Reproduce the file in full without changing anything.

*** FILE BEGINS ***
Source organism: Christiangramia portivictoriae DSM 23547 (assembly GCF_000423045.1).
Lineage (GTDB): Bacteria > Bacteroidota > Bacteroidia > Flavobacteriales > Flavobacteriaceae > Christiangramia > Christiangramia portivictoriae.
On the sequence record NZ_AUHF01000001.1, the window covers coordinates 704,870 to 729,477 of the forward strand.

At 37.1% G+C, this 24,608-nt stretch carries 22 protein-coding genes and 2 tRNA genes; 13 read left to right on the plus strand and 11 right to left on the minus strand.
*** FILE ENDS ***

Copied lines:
Source organism: Christiangramia portivictoriae DSM 23547 (assembly GCF_000423045.1).
Lineage (GTDB): Bacteria > Bacteroidota > Bacteroidia > Flavobacteriales > Flavobacteriaceae > Christiangramia > Christiangramia portivictoriae.
On the sequence record NZ_AUHF01000001.1, the window covers coordinates 704,870 to 729,477 of the forward strand.

At 37.1% G+C, this 24,608-nt stretch carries 22 protein-coding genes and 2 tRNA genes; 13 read left to right on the plus strand and 11 right to left on the minus strand.